How Much Do Personal Injury Lawyers Take From a Settlement?

How Much Do Personal Injury Lawyers Take From a Settlement?

Learn What To Expect After You Win Your Personal Injury Case

If you’re considering a personal injury lawsuit due to an auto accident, medical malpractice, or the wrongful death of a loved one, you’re not alone.

In 2020, there were 55.4 million injuries in the US. With only about 500,000 personal injury cases brought to court each year, there are many people who may be entitled to compensation but are on the fence about filing a claim.

In our years of experience as personal injury attorneys, we’ve seen an alarming number of individuals decide not to seek compensation for injuries incurred by neglectful people or entities.

Many victims mistakenly believe that hiring a personal injury lawyer is too expensive and involves too many legal fees and court costs. However, the reality is that quality legal help is affordable so that you can receive a fair settlement for nothing out of pocket.

Here, we will help you understand how attorneys are paid and answer some of your most common personal injury questions so you can feel confident moving forward with your case.

Contingency Fees For A Personal Injury Lawsuit

Most personal injury attorneys don’t charge fees upfront, such as a retainer or expert witness fees. Instead, they collect payment through contingency fees to avoid out-of-pocket expenses. So you won’t have to worry about handing over your hard-earned money when you file your claim.

Personal injury attorneys tend to collect payment through contingency fees, which are agreed-upon percentages that he or she takes from your bodily injury settlement amount after you win.

When you secure an attorney, you will receive a contingency fee agreement outlining the exact percentage the legal team will be entitled to upon winning the case.

This means there is full transparency as far as how much of your settlement will end up in your bank account and how much will go toward legal fees.


How Much Do Lawyers Take for Personal Injury Cases?

After your free case evaluation, your lawyer will decide whether or not they will accept your case. They will draft a contingency fee agreement for you to sign if they do.

This fee percentage tends to be anywhere from 33% to 40%, but there is always room for negotiation. Here are some examples of what you can expect to pay in a contingency fee agreement:

Fees can go as low as 15% for larger cases and as high as 50% for smaller ones. But 33.3% is the most popular percentage by far.

But remember, when you work with a legal firm operating on a contingency fee basis, you’re paying nothing out of pocket. This means that the firm is taking care of all court costs, legal fees, and other administrative costs without having to bill you an hourly rate.

Additionally, you will not have to pay your lawyer anything if they do not obtain a settlement or recovery on your behalf. So if your personal injury attorney agrees to represent you, they are most likely confident that they can help you get your fair settlement.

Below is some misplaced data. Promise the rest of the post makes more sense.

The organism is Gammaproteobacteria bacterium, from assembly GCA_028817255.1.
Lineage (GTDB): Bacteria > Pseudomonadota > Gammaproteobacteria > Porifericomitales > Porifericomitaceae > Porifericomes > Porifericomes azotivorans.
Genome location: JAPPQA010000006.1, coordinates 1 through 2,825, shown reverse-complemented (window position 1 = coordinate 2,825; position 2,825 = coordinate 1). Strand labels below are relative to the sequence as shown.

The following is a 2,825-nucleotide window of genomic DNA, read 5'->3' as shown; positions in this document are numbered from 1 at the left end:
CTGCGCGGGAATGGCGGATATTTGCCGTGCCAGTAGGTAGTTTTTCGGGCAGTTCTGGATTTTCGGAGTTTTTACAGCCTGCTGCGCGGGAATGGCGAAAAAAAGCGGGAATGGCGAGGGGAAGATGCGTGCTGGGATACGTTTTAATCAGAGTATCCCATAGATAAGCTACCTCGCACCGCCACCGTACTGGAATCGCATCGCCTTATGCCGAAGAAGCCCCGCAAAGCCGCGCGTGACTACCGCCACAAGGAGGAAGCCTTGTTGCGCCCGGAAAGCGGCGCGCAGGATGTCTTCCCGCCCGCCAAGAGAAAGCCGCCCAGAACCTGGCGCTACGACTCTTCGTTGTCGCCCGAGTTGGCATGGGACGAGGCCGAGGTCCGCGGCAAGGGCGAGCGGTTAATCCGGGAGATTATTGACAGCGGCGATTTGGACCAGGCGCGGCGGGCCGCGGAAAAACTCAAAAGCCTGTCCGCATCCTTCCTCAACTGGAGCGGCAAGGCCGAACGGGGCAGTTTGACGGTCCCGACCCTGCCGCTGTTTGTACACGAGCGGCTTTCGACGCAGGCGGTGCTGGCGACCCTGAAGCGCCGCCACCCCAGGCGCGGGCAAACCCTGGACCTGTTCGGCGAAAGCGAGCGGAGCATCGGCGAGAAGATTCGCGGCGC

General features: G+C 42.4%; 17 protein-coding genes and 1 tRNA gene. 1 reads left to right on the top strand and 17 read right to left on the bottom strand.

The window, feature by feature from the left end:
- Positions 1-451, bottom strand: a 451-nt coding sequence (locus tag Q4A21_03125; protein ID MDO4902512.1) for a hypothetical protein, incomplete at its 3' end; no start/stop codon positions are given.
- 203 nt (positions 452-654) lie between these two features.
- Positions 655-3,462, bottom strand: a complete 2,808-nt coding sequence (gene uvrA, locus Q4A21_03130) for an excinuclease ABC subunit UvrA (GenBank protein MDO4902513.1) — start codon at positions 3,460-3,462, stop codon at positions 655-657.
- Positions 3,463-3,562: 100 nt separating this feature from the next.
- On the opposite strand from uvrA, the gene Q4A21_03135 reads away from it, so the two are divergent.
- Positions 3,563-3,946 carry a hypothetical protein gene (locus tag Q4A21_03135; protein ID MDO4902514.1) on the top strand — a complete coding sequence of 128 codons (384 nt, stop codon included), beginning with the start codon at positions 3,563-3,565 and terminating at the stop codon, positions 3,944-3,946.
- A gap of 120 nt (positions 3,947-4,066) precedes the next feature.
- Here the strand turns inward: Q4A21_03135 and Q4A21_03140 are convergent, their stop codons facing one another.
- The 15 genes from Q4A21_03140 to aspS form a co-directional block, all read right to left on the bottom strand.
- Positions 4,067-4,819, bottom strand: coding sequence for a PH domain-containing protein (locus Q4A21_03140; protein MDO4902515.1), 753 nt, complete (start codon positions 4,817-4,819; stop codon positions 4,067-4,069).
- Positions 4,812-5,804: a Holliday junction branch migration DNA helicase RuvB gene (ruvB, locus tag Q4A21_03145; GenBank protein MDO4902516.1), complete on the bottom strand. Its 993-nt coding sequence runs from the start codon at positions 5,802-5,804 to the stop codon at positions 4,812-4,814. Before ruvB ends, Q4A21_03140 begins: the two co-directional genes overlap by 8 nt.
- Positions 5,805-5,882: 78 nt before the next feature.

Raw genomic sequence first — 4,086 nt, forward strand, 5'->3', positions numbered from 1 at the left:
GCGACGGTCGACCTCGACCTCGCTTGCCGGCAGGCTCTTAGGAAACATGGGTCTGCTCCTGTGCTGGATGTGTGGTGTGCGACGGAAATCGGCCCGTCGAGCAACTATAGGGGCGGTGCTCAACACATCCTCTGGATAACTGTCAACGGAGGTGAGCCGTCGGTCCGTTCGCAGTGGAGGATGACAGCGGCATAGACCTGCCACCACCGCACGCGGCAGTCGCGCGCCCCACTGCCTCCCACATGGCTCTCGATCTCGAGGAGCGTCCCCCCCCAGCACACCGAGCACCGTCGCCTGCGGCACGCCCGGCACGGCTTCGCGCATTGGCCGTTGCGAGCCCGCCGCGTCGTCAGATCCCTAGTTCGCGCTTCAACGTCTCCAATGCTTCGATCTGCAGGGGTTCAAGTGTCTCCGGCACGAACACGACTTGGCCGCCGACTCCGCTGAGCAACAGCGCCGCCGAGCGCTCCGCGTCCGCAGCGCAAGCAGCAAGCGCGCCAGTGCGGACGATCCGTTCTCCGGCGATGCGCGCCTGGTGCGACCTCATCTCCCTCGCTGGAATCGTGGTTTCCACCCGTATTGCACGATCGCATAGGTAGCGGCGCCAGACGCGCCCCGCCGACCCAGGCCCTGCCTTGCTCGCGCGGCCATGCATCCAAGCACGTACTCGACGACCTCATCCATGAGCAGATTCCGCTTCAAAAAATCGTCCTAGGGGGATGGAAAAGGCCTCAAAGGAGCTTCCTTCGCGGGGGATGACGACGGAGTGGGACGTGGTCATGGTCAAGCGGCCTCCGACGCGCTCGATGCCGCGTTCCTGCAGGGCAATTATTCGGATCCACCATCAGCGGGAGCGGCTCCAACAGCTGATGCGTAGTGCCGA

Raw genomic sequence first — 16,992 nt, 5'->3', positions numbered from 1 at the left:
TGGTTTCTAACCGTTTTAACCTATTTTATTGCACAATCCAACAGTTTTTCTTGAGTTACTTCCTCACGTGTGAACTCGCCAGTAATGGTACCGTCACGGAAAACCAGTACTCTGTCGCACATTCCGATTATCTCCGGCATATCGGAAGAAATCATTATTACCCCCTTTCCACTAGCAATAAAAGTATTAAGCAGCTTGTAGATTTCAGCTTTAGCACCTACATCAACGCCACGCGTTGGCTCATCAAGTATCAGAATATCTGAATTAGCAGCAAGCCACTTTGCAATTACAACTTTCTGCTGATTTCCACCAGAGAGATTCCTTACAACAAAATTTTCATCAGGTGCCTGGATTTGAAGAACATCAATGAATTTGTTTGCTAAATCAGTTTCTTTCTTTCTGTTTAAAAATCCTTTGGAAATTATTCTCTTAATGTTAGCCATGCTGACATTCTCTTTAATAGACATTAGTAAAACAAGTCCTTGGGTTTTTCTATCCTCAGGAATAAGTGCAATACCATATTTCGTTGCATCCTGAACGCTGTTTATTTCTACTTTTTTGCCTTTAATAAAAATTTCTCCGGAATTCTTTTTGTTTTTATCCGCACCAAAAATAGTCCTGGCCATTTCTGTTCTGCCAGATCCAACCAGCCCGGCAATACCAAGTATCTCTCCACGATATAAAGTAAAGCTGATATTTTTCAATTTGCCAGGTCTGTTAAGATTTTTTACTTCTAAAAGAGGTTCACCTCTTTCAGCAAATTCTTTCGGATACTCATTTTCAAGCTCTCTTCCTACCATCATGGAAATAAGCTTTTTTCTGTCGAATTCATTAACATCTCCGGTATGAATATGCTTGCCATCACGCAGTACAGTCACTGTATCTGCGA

How Do Personal Injury Attorneys Collect Their Share?

When you agree on a settlement amount, the court will often send the check to your lawyer to ensure they are compensated for the services rendered.

They will pay the settlement check in escrow, have their financial secretary place the correct percentage into the law firm’s account, and reserve the rest for you.

After deducting their fees, you will receive the remainder of the settlement amount. You can use this money as you see fit and start moving forward.

Contingency Fees And Costs Related to Personal Injury Litigation

Sometimes, contingency fees aren’t the only costs associated with personal injury claims. To have a successful outcome, your case will require extensive documentation, expert witnesses, trial exhibits, depositions, and more.

Every law firm handles costs differently, but many attorneys choose to deduct these costs and filing fees from the final settlement amount after the case has concluded.

This helps to reduce the financial strain on their clients and helps to build a strong, trusting attorney-client relationship.

Speak with your lawyer candidly to find out what you will be charged for and how they intend to collect their share to avoid any surprises.

Common Personal Injury Questions From Our Clients

From court costs to time spent hunting down police reports and medical records, your personal injury lawyers are working hard to help you obtain a fair settlement.

Our personal injury attorneys have worked with all types of clients to get them the compensation they deserve.

Here are the most common questions to help you get started and decide whether or not you want to file a claim for your injury.

What Is Considered A Personal Injury?

The term personal injury is most often used in civil cases. It describes the costs a victim experiences after an accident or wrongful death that leads to emotional or physical damages.

Examples of accidents that can be considered personal injuries are:

  • Automobile Accidents: If you were injured in a car accident and were not deemed at fault, you may be able to file a personal injury claim.
  • Slip And Fall Accidents: Injuries sustained from unsafe conditions could mean you have a case.
  • Workplace Injuries: If your employer does not have workers’ compensation insurance, you need to find out if you can file a claim.